At no higher than 100 ft AGL we encountered moderate to severe turbulence and a very strong southwesterly wind. The close southerly proximity of the Olympic Mountains to the Air Station had blocked the strong winds from the airfield, however, the strong winds explained the strange wind conditions we had encountered on the runway. These winds also immediately explained the turbulence.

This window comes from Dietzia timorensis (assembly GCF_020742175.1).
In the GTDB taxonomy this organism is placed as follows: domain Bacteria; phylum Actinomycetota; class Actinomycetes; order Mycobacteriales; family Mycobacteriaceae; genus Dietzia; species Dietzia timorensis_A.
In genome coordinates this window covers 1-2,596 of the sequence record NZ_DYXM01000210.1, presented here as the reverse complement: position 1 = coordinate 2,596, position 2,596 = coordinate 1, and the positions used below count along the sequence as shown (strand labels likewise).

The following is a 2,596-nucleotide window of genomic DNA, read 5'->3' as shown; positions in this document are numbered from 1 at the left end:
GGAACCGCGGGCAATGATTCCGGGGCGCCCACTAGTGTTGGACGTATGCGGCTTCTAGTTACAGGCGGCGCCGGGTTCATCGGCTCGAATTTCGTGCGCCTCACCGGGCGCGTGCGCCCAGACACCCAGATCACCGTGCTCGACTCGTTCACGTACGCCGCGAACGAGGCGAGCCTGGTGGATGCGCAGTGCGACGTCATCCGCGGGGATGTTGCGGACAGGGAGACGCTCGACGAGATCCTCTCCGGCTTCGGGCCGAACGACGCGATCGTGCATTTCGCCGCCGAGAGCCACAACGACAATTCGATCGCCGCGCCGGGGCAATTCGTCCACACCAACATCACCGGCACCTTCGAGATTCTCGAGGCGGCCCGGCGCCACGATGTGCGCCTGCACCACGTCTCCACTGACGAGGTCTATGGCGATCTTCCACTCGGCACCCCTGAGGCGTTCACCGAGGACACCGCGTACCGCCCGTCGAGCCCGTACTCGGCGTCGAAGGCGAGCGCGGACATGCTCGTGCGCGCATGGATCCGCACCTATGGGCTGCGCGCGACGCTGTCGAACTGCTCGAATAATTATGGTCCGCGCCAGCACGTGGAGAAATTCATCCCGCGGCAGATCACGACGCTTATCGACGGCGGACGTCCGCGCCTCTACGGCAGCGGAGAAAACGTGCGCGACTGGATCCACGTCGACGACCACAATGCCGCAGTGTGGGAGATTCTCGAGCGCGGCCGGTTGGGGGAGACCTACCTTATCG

We next contacted Seattle Center requesting direct to the Port Townsend VOR and radar vectors to intercept the distressed P-2. As we turned south climbing to our assigned altitude of 6000 ft,, the ride bad worsened with constant altitude deviations of +1- 300ft. As we entered the overcast, I did a DME ground speed check, and found we were doing 85 kts groundspeed. This gave us a headwind component of 65 kts and an actual wind speed of over 80 kts.